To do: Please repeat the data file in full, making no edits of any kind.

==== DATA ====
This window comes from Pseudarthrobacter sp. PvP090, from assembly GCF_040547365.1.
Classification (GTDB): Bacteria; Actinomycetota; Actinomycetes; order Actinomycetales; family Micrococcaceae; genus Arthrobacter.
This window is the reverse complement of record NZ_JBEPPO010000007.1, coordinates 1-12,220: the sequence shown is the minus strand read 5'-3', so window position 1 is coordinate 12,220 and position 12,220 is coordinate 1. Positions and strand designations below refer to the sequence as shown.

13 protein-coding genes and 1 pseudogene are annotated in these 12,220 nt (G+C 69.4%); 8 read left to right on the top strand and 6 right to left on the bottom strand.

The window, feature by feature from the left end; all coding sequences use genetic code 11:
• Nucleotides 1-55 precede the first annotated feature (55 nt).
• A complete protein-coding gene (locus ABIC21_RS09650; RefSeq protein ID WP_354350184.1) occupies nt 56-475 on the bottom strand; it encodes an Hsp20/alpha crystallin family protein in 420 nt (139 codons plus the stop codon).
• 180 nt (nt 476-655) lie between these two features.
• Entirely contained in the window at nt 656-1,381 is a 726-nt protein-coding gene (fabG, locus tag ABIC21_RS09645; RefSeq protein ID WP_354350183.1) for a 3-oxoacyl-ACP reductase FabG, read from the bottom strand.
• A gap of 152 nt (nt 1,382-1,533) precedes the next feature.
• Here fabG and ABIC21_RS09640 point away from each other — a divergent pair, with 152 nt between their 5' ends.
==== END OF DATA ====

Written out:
This window comes from Pseudarthrobacter sp. PvP090, from assembly GCF_040547365.1.
Classification (GTDB): Bacteria; Actinomycetota; Actinomycetes; order Actinomycetales; family Micrococcaceae; genus Arthrobacter.
This window is the reverse complement of record NZ_JBEPPO010000007.1, coordinates 1-12,220: the sequence shown is the minus strand read 5'-3', so window position 1 is coordinate 12,220 and position 12,220 is coordinate 1. Positions and strand designations below refer to the sequence as shown.

13 protein-coding genes and 1 pseudogene are annotated in these 12,220 nt (G+C 69.4%); 8 read left to right on the top strand and 6 right to left on the bottom strand.

The window, feature by feature from the left end; all coding sequences use genetic code 11:
• Nucleotides 1-55 precede the first annotated feature (55 nt).
• A complete protein-coding gene (locus ABIC21_RS09650; RefSeq protein ID WP_354350184.1) occupies nt 56-475 on the bottom strand; it encodes an Hsp20/alpha crystallin family protein in 420 nt (139 codons plus the stop codon).
• 180 nt (nt 476-655) lie between these two features.
• Entirely contained in the window at nt 656-1,381 is a 726-nt protein-coding gene (fabG, locus tag ABIC21_RS09645; RefSeq protein ID WP_354350183.1) for a 3-oxoacyl-ACP reductase FabG, read from the bottom strand.
• A gap of 152 nt (nt 1,382-1,533) precedes the next feature.
• Here fabG and ABIC21_RS09640 point away from each other — a divergent pair, with 152 nt between their 5' ends.